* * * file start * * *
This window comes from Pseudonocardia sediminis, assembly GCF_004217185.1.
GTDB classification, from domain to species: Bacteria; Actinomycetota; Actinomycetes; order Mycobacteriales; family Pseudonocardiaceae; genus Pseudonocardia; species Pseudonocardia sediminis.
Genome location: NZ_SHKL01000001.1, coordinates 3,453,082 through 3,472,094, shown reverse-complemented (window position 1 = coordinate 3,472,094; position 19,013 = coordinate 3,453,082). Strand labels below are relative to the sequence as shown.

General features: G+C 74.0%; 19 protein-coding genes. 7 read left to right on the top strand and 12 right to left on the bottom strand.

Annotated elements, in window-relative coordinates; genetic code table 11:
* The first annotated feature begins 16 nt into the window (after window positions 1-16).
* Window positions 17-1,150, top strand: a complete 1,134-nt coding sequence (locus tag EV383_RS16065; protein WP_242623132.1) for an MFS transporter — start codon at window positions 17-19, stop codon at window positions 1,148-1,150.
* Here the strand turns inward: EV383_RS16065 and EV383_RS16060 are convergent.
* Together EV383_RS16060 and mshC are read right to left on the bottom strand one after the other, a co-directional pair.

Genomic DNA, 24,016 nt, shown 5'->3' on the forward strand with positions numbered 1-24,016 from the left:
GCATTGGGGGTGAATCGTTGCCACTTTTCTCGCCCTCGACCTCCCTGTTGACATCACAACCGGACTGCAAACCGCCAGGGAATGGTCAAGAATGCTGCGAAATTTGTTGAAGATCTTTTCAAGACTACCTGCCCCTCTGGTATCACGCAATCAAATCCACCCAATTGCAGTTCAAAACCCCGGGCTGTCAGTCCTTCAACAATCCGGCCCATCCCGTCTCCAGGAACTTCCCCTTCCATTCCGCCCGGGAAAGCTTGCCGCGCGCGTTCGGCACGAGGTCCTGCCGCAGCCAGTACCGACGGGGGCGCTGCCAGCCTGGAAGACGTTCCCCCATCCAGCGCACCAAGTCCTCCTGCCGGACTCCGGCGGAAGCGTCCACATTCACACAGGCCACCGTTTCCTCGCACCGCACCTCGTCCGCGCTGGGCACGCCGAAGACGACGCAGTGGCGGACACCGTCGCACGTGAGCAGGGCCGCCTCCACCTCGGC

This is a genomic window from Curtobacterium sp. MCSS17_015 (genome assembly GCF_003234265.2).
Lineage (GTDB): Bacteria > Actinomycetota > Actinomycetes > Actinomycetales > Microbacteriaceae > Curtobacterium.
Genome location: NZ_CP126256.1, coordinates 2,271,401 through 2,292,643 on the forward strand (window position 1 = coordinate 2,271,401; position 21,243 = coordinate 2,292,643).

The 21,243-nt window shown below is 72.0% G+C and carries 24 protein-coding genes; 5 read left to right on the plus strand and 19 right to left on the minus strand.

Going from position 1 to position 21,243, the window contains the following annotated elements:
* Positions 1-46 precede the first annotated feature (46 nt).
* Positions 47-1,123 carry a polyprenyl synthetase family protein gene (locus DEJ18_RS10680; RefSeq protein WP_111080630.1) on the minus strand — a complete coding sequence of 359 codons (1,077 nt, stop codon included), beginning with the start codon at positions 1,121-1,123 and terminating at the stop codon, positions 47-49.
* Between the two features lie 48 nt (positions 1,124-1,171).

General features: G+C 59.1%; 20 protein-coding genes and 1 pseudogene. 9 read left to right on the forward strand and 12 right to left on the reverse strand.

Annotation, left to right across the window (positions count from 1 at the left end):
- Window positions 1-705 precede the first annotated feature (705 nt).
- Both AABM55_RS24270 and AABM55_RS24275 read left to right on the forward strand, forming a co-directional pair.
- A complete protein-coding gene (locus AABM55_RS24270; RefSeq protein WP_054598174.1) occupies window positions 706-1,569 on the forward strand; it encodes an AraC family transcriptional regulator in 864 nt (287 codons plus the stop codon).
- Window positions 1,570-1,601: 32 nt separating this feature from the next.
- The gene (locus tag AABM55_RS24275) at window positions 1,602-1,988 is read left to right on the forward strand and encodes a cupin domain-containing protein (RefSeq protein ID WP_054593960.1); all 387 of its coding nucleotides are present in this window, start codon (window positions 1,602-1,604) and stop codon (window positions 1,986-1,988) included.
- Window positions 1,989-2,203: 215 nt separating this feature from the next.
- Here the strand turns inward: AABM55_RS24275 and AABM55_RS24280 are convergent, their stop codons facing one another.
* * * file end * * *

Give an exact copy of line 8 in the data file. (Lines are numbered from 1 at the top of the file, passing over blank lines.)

* Here the strand turns inward: EV383_RS16065 and EV383_RS16060 are convergent.